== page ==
Ema feels like a Mediterranean Beatrix, probably because it’s owned by the same people and is right next door. You can keep it simple with basics like hummus and kefta, or order some of the more interesting dishes like sweet corn and bulgar risotto or braised lamb shoulder with dates and cherries. Whatever you do, make sure you order extra housemade pita - it’s excellent.
The Shake Shack burger has grown on us, a lot. We’ve reached the point where a Shack burger, cheese fries, and a shake is pretty much an irresistible combination - not to mention the curveball in our lives that is their chicken sandwich. Don’t get a hot dog, though. This is still Chicago, and there are much better versions around.
So you need a place for food and lots of alcohol, but feel like you only have two choices in River North: an expensive Big Night Out at a place like Chicago Cut, or a sceney sh*tshow with complicated cocktails that take an hour to make. Don’t worry - there’s also Centennial, a low-key place where you’ll feel like you’re eating in the hull of an old ship, if old ship hulls had great craft beer selections and interesting bar food. Many dishes here have an Indian twist, like the pulled chicken sandwich with curry and yogurt, but you’ll also find a great standard burger and mac and cheese. The space doesn’t get too busy, so you can eat at the bar and still leave feeling relaxed.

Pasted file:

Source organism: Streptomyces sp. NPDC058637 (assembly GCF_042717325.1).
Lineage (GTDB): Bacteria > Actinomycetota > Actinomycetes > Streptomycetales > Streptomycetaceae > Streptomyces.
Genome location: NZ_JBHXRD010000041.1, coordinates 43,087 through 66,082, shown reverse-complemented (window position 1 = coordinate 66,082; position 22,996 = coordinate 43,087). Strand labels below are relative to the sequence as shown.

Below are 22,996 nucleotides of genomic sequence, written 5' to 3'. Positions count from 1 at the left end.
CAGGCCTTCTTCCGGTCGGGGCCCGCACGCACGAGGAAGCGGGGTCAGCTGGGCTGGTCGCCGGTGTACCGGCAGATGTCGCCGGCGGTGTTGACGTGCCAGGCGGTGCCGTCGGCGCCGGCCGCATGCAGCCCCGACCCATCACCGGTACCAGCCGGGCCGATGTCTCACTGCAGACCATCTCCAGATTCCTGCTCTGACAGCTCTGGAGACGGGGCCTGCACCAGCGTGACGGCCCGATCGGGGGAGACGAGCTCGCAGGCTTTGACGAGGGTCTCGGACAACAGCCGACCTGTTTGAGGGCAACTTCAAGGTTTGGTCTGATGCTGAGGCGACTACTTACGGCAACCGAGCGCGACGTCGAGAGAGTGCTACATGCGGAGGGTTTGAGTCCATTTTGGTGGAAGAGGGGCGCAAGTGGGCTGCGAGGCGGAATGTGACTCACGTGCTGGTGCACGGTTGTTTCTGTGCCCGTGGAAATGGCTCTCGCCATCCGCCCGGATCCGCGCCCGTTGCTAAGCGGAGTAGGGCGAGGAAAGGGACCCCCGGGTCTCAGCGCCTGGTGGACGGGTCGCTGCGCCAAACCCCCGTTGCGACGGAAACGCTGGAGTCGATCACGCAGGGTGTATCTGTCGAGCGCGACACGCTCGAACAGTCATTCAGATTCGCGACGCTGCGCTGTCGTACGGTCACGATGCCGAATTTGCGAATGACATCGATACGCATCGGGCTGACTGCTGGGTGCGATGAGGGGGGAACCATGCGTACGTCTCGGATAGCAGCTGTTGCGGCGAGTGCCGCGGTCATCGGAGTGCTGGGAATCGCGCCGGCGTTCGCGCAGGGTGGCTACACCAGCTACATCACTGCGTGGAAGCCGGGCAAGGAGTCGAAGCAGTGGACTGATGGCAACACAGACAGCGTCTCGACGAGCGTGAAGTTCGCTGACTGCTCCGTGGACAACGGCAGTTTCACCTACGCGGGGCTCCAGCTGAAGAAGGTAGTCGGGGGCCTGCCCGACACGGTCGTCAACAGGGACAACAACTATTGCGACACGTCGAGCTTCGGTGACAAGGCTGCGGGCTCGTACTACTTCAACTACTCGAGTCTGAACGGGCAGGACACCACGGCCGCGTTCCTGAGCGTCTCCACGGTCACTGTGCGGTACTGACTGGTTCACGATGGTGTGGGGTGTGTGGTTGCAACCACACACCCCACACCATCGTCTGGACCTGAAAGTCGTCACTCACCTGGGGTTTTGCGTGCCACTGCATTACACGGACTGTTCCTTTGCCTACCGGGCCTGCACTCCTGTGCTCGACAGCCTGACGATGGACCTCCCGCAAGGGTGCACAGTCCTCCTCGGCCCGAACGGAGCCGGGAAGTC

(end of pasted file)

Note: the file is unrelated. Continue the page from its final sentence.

If you haven’t been to a birthday or big group dinner for one of your friends at Quartino yet, odds are you’re new to town. Quartino serves Italian small plates – and you can dabble in everything, including pizza, pasta, salads, and meats, and make it as filling or snack-like an outing as you please. It’s great for any occasion, and usually easy to get a same-day reservation, even for a larger group.
The Smith is a mini-chain based out of New York, and this is the kind of utility place designed to appeal to the largest amount of people possible. You’ll find a range of options like burgers, salads, pizza, pastas, fried chicken, bibimbap, steak, and mac and cheese. The food isn’t going to blow anyone away, but it won’t make anyone angry, either. You can almost always get a table, and there’s a large bar area in case one of the people you’re trying to please tends to order wine as their lunch.